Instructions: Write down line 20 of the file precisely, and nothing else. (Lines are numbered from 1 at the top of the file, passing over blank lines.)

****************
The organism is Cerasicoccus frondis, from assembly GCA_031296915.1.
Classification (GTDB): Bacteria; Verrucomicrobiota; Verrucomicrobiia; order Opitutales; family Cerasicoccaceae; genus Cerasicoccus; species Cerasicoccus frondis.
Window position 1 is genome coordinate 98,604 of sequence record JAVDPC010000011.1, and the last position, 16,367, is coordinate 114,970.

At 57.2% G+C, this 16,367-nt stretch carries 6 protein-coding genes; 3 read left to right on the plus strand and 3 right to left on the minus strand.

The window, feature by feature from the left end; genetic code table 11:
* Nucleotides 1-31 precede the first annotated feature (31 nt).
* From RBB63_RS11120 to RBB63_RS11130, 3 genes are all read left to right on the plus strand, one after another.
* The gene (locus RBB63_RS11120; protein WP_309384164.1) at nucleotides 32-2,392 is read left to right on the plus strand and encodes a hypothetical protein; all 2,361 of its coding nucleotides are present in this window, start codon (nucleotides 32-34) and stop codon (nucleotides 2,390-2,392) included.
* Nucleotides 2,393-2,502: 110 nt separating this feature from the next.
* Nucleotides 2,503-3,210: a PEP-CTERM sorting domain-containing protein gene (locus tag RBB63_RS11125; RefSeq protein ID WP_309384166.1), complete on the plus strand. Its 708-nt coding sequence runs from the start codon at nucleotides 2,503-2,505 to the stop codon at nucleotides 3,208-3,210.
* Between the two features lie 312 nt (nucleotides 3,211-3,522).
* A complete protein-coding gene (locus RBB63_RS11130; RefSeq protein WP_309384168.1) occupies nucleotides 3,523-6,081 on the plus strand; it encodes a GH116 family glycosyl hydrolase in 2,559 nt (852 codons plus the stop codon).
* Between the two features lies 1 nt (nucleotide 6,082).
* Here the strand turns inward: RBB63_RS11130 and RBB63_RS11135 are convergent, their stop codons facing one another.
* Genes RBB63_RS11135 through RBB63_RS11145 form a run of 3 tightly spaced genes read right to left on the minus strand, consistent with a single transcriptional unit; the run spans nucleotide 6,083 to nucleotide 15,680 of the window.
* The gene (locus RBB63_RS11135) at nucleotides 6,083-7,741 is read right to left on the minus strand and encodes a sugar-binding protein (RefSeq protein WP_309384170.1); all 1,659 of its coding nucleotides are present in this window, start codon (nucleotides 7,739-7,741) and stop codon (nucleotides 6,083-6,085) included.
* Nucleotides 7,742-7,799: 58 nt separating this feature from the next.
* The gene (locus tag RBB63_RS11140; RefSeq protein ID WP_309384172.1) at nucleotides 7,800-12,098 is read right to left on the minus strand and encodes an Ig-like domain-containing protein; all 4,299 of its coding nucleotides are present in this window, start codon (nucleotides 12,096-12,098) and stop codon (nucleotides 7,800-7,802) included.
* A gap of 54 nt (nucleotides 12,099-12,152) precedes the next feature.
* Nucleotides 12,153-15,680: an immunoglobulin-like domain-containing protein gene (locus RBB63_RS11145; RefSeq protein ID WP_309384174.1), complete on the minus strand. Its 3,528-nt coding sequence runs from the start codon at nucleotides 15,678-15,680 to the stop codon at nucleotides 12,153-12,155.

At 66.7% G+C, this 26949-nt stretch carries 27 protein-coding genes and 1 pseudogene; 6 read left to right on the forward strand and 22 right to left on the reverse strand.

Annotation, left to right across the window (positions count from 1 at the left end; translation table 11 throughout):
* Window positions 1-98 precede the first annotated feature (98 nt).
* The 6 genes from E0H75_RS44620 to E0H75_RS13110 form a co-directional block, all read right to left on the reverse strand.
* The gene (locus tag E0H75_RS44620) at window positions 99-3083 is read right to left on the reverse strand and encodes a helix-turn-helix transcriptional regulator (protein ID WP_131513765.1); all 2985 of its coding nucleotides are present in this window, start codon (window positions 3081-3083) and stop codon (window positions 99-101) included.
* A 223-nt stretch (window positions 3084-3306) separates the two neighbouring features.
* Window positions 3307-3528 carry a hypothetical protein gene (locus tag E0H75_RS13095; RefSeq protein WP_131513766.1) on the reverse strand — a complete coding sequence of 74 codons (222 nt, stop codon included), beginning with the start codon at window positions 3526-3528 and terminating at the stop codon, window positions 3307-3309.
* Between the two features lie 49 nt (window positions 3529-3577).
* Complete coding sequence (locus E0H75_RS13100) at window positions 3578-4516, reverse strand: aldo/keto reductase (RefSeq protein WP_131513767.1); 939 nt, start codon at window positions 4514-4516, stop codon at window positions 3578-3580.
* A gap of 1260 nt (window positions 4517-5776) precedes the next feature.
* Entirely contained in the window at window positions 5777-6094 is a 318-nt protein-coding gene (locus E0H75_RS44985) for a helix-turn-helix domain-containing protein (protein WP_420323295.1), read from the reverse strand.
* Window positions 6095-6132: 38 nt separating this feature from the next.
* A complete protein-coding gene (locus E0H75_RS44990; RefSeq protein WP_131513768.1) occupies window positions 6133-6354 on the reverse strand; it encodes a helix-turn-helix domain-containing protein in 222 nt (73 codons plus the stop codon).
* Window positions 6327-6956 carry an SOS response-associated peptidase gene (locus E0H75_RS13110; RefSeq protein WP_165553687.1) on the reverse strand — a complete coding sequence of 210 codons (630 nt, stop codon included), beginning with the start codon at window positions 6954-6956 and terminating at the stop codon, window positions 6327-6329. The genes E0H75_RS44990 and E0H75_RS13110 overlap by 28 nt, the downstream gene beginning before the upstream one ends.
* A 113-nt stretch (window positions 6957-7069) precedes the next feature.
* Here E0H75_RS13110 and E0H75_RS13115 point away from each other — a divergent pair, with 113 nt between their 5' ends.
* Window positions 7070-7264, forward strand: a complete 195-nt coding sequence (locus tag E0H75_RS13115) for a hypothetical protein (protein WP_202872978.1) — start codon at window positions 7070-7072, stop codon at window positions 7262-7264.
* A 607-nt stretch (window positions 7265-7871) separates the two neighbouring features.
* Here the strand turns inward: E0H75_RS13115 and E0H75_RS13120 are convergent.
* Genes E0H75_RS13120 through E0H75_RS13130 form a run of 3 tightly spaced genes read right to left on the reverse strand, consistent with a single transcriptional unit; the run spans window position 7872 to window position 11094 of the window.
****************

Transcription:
* Nucleotides 12,153-15,680: an immunoglobulin-like domain-containing protein gene (locus RBB63_RS11145; RefSeq protein ID WP_309384174.1), complete on the minus strand. Its 3,528-nt coding sequence runs from the start codon at nucleotides 15,678-15,680 to the stop codon at nucleotides 12,153-12,155.